This application is one of a group of three filed on the same date concerning somewhat related inventions. The other two applications are identified by Ser. Nos. 06/607,089 and 06/607,087.


This invention relates to the field of sintered metal conductors on ceramic substrate materials and bonded conductors such as might be employed in a thick film electrical circuit, for example a surface acoustic wave delay line.

Surface acoustic wave transducers and delay lines find increasing acceptance in modern electronic signal processing in such fields as target detection, voice recognition, mineral exploration, and visual image processing. In each of these applications a need frequently arises to delay the presentation of signals representing one sample of information in order that this sample be compared with a later occuring and related sample of the same information. The surface acoustic wave delay line wherein this delay is achieved by way of the acoustic propagation of radio frequency signals along the surface of a piezoelectrical crystal is a frequent choice of equipment designers for achieving this delay. The ease with which electrical signals can be transduced into physical or mechanical vibrations and then returned to electrical signal form in a piezoelectrical crystal device such as lithium niobate is one reason for this increasing acceptance of surface acoustical wave devices. Other features of these delay lines including realistic time delays, small physical size and mass, and tolerable temperature characteristics, also contribute to this acceptance.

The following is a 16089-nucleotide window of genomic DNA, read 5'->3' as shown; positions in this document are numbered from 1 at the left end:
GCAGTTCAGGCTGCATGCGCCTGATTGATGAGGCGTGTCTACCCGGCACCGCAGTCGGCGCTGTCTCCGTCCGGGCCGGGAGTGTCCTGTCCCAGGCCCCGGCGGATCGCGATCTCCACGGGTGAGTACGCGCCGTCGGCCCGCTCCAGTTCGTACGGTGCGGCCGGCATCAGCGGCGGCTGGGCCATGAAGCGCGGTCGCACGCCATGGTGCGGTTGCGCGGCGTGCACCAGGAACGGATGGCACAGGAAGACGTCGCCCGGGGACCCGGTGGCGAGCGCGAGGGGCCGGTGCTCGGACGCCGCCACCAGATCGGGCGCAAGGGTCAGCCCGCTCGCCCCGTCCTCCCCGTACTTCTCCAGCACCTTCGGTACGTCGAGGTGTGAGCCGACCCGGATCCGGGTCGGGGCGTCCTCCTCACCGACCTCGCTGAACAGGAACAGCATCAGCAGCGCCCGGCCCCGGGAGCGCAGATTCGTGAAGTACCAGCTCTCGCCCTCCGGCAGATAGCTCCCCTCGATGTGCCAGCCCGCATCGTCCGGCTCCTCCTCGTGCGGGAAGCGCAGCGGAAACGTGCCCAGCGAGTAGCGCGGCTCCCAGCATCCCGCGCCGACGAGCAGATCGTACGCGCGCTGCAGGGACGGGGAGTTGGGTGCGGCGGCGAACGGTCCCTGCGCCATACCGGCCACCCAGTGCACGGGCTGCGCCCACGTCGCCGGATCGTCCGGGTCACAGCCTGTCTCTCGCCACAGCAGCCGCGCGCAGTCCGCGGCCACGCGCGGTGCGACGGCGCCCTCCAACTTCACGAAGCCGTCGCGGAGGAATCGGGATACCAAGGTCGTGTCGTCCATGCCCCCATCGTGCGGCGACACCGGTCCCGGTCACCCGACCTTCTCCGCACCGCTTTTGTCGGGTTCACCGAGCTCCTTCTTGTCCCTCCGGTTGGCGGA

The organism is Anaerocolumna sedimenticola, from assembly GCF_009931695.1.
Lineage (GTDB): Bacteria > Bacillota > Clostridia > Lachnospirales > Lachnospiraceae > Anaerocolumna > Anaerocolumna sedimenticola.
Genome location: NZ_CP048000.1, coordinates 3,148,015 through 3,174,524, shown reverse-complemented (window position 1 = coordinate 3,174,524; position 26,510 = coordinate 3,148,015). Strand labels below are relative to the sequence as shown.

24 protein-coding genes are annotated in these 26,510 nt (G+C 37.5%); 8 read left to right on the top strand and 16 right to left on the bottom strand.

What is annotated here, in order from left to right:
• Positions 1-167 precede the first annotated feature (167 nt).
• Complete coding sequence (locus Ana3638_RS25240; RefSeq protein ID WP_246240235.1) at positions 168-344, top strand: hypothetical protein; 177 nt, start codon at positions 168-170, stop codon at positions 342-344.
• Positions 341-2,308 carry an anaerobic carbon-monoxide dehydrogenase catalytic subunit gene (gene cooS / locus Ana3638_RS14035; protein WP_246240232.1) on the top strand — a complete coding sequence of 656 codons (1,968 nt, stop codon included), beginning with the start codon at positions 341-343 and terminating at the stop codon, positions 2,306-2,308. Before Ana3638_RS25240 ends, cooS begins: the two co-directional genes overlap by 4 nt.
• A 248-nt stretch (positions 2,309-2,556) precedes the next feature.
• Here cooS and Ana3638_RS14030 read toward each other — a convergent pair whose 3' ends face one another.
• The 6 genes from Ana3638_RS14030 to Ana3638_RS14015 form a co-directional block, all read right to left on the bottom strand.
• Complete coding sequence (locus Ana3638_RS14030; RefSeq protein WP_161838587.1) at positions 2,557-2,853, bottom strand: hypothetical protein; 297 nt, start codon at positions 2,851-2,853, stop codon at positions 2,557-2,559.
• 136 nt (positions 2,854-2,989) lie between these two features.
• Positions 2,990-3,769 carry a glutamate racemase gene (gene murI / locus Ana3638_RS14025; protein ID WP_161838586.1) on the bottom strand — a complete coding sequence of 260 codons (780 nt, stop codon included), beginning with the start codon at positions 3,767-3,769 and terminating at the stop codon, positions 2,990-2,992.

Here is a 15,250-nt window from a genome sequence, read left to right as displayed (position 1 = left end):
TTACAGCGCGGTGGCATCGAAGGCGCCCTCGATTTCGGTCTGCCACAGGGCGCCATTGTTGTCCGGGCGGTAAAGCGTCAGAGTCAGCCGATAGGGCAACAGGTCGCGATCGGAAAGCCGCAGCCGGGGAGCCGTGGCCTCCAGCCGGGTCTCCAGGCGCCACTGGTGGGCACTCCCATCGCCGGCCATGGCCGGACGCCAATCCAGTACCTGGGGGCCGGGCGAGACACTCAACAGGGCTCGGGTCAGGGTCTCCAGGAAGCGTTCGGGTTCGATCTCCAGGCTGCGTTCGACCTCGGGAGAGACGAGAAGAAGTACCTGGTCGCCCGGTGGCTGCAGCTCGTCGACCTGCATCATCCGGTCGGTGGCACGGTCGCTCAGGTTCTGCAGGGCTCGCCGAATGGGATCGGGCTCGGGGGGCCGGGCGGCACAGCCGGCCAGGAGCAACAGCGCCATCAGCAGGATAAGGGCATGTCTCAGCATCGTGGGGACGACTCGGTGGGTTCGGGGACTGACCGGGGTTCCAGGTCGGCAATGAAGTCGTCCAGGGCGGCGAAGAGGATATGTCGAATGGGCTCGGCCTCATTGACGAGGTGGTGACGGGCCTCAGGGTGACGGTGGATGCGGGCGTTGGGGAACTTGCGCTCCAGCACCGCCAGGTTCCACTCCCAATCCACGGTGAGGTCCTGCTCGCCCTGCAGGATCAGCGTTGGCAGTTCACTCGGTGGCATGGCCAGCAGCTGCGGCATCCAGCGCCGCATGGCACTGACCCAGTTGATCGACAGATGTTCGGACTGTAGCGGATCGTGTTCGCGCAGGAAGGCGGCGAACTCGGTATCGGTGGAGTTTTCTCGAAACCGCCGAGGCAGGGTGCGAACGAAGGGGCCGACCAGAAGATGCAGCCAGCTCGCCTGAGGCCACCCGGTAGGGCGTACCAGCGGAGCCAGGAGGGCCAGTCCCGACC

This increasing popularity of surface acoustic wave devices has prompted the United States Air Force to support a program for improving the manufacturing techniques for these devices and to consider innovations which improve the performance and manufactureability of these devices.